Unfortunately, these developments are occurring at a time when hiring managers and talent specialists are extolling the soft skills of EI as a success predictor, more important than IQ as a recruitment measure. 92% of talent professionals agree that candidates with strong soft skills are increasingly important …and 89% feel that “bad hires” typically have poor soft skills.      (LinkedIn Global Talent Trends 2019.) While according to HBR: “Businesses have never done as much hiring as they do today. They’ve never spent as much money doing it. And they’ve never done a worse job of it.” (Harvard Business Review 2019).

Rather than seeking causes for the decline in EI, which are bound to be broad and not easily converted to practical solutions, organizations need to be looking harder at its implications.

And here’s where the problem takes a turn for the worse. A key reason why recruiters and internal decision makers are warming more to EI as a selection aid, lies in the explosion in the use of teams within organizations. According to Gallup’s 2017 “State of the American Workplace” report, organizations are increasingly shifting from traditional hierarchical models to matrixed environments where “employees work across multiple teams and with team members who may report to different managers.” The speed and extent of this shift has been startling. Gallup again, “84% of employees are matrixed to some extent.” And this situation extends across all types of positions and industries.

When employees collaborate, they work 15% faster on average; 73% to do better work; 60% are innovative; and 56% are more satisfied. Businesses with a collaborative strategy are twice as likely to outgrow their competitors. (Deloitte Access Economics 2014).

But what if they don’t collaborate?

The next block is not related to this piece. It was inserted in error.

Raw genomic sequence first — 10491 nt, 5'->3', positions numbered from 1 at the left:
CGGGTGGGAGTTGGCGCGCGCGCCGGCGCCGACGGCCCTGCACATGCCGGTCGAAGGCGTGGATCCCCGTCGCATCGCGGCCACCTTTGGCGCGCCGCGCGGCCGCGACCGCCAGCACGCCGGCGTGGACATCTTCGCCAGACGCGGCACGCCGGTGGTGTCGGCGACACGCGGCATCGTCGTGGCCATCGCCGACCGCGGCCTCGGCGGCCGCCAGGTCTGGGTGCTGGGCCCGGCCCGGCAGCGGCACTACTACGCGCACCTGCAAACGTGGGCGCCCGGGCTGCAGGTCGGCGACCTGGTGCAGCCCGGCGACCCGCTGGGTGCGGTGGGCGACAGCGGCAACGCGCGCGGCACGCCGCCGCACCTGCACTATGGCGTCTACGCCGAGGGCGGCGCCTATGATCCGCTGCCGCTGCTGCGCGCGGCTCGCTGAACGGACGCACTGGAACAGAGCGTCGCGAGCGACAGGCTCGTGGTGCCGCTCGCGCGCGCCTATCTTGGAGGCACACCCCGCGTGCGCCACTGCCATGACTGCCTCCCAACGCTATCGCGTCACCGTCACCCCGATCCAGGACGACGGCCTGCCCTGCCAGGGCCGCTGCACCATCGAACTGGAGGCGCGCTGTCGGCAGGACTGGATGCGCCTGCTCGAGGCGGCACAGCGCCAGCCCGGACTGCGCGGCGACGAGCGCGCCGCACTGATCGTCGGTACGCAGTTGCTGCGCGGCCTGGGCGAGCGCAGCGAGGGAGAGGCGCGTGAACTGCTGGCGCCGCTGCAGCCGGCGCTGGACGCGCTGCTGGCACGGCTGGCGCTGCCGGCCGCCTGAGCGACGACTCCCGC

If we put all these factors together – EI in steady decline, recruiters demanding more of it, and organizational teams, who rely on it, exploding in numbers and importance – it throws up the issue of which particular aspect of EI is most immediately crucial to team effectiveness? Clearly, an understanding of team disputes and the willingness to collaborate in resolving them. The absence of these capabilities within employees is escalating – so too the absence of important related soft skills such as adaptability, communication and creativity. This, according to publications as diverse as WSJ, HBR, Forbes, LinkedIn, Chicago Tribune, The Chronicle of Advanced Education.

The combination of poor rates of collaboration and poor understanding of dispute handling/negotiation fundamentals, means that disputes are mishandled, left to fester, or kicked upstairs. All highly damaging to any organization, in a range of ways – resulting in poorer decisions and the conflict unremoved. But before rushing to find solutions to something that will vary with circumstances, organizations first need to assess the extent of the problem for them, and where it lies. Understanding where problems are prevalent is essential to removing them.